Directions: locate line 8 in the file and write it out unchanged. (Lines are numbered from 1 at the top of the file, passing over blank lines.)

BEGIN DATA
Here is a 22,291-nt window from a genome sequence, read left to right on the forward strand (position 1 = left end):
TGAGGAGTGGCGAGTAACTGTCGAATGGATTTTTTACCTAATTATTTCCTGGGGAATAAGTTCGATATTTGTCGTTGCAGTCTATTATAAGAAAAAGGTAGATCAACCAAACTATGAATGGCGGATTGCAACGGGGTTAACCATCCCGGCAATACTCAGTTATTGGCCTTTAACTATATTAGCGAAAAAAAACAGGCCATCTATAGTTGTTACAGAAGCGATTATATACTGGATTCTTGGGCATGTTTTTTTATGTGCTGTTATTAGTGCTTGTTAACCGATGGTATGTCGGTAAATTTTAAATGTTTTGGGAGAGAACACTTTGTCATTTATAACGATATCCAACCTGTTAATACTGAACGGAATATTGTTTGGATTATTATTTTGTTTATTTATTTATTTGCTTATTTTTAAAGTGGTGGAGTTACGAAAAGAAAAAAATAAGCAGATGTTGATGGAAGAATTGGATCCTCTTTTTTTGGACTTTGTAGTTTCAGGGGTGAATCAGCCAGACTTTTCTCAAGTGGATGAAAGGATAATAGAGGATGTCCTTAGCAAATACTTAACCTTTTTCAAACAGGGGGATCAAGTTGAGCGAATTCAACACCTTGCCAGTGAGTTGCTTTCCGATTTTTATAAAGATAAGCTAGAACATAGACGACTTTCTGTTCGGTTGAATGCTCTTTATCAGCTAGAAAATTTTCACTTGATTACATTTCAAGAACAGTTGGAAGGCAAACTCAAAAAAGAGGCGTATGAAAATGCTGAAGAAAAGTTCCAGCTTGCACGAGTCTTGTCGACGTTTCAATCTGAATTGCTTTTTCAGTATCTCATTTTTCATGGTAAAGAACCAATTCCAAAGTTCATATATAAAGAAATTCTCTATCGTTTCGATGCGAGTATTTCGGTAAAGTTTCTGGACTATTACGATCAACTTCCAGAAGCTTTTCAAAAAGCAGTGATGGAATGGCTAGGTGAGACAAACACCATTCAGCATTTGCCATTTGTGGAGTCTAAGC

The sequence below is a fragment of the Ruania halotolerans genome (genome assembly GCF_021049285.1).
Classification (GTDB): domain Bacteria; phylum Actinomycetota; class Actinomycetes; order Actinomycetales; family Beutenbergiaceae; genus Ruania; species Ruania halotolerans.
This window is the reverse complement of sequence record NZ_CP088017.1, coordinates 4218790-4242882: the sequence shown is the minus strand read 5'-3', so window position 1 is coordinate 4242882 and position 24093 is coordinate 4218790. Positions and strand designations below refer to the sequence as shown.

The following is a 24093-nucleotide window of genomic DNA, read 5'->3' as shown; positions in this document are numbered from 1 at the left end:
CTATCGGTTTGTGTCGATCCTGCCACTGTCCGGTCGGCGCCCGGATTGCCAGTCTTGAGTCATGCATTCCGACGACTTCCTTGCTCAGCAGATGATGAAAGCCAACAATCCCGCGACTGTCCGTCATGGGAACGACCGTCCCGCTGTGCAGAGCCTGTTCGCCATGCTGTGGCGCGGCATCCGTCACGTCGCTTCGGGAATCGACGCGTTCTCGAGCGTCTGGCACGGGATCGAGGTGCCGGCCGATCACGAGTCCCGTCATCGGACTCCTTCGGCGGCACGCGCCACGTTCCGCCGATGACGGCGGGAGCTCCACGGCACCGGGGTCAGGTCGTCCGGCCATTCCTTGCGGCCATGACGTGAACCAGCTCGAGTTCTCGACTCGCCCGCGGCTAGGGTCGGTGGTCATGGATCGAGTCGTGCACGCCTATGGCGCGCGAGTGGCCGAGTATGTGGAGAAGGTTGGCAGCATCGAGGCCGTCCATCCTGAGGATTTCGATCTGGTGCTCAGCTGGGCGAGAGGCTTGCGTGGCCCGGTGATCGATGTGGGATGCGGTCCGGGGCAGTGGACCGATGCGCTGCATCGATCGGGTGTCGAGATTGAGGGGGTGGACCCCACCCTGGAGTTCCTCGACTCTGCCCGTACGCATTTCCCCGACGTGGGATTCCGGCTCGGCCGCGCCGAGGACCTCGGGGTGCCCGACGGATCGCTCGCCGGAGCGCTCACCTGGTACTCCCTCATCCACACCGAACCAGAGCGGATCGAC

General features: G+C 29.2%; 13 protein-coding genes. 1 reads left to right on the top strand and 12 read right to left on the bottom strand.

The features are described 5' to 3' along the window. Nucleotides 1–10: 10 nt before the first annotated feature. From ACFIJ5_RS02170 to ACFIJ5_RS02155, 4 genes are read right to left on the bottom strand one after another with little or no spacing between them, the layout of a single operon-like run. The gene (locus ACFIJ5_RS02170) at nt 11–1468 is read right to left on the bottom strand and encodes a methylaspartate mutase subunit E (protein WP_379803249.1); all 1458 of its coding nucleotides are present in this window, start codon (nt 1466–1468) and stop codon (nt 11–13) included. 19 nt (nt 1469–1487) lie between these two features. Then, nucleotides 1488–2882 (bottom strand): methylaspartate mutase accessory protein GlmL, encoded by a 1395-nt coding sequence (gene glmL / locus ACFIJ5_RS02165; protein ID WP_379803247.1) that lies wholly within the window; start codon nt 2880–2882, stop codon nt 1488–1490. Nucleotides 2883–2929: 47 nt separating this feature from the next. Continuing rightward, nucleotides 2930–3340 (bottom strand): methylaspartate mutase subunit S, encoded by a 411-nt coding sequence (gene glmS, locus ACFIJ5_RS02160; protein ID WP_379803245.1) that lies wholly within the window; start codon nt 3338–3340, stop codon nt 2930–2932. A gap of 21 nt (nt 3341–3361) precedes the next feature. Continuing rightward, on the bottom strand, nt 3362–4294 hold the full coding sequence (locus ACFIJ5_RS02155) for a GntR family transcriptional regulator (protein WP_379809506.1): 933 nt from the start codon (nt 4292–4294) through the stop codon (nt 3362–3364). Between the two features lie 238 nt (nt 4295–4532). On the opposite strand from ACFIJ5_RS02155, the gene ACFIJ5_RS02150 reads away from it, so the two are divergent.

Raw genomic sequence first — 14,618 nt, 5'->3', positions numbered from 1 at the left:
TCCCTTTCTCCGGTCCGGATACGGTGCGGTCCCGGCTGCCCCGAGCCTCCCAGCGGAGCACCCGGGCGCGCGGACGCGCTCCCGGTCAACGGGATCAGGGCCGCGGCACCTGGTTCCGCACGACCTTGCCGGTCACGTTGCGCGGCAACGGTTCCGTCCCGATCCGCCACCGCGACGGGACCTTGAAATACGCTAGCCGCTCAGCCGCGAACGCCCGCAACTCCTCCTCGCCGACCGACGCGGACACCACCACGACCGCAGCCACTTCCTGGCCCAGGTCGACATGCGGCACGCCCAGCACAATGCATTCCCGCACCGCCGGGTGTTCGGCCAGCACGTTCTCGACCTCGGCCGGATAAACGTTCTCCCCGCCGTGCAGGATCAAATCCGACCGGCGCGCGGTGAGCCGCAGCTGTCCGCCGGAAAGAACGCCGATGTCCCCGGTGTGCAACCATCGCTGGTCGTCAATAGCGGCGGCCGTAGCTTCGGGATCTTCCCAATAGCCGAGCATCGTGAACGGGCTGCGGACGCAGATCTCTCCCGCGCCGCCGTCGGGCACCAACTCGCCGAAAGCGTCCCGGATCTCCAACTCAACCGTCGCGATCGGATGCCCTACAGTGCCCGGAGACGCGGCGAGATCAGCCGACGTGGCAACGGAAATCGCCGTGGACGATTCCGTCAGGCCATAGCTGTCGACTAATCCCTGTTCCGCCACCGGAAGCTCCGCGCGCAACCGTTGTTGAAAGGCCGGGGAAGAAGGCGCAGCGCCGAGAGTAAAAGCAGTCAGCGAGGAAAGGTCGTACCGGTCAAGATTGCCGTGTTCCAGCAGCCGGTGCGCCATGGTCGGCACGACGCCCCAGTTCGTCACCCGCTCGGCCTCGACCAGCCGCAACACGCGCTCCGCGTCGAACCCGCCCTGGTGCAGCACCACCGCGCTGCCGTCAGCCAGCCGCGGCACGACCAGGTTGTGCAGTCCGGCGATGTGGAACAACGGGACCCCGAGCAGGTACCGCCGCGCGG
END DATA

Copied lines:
General features: G+C 29.2%; 13 protein-coding genes. 1 reads left to right on the top strand and 12 read right to left on the bottom strand.